In Jordan Farmer’s “The Poison Flood,” an ark isn’t going to save Hollis Bragg from an unholy biblical week. Confronted with environmental cataclysm and multiple murders, facing career suicide and romantic betrayal, the songwriting hermit’s only shield will be his growing self-confidence. Will that be enough to realize his transition to a more humane reality, or will Hollis be swept downstream into the Appalachian howl of a toxic maelstrom?
He’s always been a shambling figure in the dark leafage around Coopersville, West Virginia, where the shadows never lengthen because they’re always there. A self-described “unknown hunchback,” he mopes around his 10 scraggly acres, strumming his 1927 Gibson and pining for his former girlfriend, Angela Carver. She’s now a country mega-star, and he’s ghostwritten her songs for over 10 years; presciently, one is called “The Poison Flood.”
Hollis’ arrangement with Angela has been hidden from the public and the industry by an ironclad non-disclosure agreement. But that professional obligation is now jeopardized by his intention to create his own concept album, motivated by the coal-country protests that have broken out in his part of the state.
To cope with a lifetime of pain, Hollis’ solace is his unspecified daily medication. He has always relied on his “grotesqueness” to keep the locals at a distance and maintain his essential anonymity, but all that is about to change with the onrush of events.
Through flashbacks, we learn about Hollis’s impoverished upbringing. His father, a sermonizing brute known only as “The Reverend,” presided over a strange country church that merged evangelical Christianity and “mountain magic.”
Early in his life, Hollis’ vertebrae “went awry, snaked out on an alternate course.” As he grew older, his legs became “thick from the work of carrying the rest of me … I look caught in transformation into some beast.” Thus, for The Reverend and his flock, Hollis was an untouchable, “(m)arked like Cain.”
One day, Hollis discovered The Reverend hanging from a tree branch, so he burned down the church and ran off with Angela to start a band in Nashville. After the collapse of their relationship, Hollis retreated back to Coopersville, concealed himself on a hillside tract and dedicated his life to writing Angela’s songs.
In “The Poison Flood,” author Jordan Farmer has fashioned a near-Shakespearean snarl, a mad, seven-day action crucible set in the West Virginia wild. The plot juxtaposes the external conflicts of the region’s Edenic corruption — deadly chemical seepage, “blown” mountain tops, political violence — against Hollis’ interior battle to reconcile his disability with the potential for a loving relationship.
In Hollis’ description, Coopersville is “only the memory of a town.” The mines are shuttered — “the days of descending into the earth seeking frozen fires were gone” — and all that’s left is the nearby Watson Chemical plant. With an empire based on coal, the Watson family has exploited the population for decades and polluted the area’s land and water. (Hollis speculates about “(h)ow much the poisoned creek I was baptized in affected my body.”)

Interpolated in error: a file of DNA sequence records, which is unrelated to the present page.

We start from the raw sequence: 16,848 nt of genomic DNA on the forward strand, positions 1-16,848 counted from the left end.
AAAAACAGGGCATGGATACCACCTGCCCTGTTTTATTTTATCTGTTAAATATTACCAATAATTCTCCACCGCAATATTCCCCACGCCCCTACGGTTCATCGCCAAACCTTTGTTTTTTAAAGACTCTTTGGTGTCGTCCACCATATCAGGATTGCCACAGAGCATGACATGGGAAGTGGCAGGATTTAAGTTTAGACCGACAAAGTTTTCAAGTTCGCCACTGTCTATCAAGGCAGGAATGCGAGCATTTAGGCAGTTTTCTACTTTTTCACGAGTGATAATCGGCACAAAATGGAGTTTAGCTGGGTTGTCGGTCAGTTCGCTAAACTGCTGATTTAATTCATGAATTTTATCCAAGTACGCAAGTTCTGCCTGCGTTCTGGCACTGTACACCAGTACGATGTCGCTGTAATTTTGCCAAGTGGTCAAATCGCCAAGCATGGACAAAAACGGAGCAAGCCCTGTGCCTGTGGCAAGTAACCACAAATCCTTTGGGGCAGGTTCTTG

Enter a gun-twirling fanatic named Victor Lawton, an environmental terrorist so extreme that he’s recently been expelled from a radical “whistleblowing group” named the Watchmen. Emerging as the book’s satanic figure, Victor places Russell Watson under his nihilistic spell.
The rebellious son of Watson Chemical’s patriarch, Russell is leader of Coopersville’s only Country Goth band. He wears “false fangs” and drives a hearse. He hates his father and the Watson legacy of industrial crimes against the people.
Dropping into this backcountry bedlam is Rosita Martinez, a New York-based rock journalist/photographer, ostensibly in town to document Russell’s group. Her creative interest, however, is her website, an art project called “The Body Book,” which presents photos of human forms distorted by either mishap or birth. (“Bodies that are overlooked by society. Bodies that are misrepresented.”) “The Body Book” operates in a gray area between empowerment and crude, freakish fascination. Hollis is intrigued, as much as he’s repelled.
From this point, things get serpentine, or, rather, more so. A storage tank at Watson Chemical is mysteriously compromised, discharging its lethal contents into the region’s river system. Overnight, Coopersville becomes Chernobyl-like. Tributaries flow with skin-eating acid.
For Victor, mass disaster offers an opportunity to shame Russell into killing his daddy. It’s a comically macabre set piece at the Watson’s ancestral manse, “the closest this redneck hell will ever come to seeing a medieval castle,” observes Hollis. Rosita captures the grisly moment on film. With Victor and Russell in pursuit, she and Hollis flee into Coopersville’s contaminated universe of foul reckoning, before the pleasing denouement.
“The Poison Flood” is an ambitious saga, cockamamie and passionate. Through Hollis, Farmer produces a pocket Hillbilly manifesto: We don’t want equality, he says, “We just want a sucker punch worthy of payback. A chance to make those who laughed at us feel an inkling of our desperation.”
“The Poison Flood” is about Hollis Bragg’s personal re-Creation, signaled by allowing himself to be photographed for Rosita’s “The Body Book.” At that moment, he rises to a new awareness: “In my imperfect, yet temporary mistake of a body, I have a rare perspective. I understand now that all bodies are glorious mistakes.”
by Jordan Farmer
G.P. Putnam’s Sons
288 pages, $26
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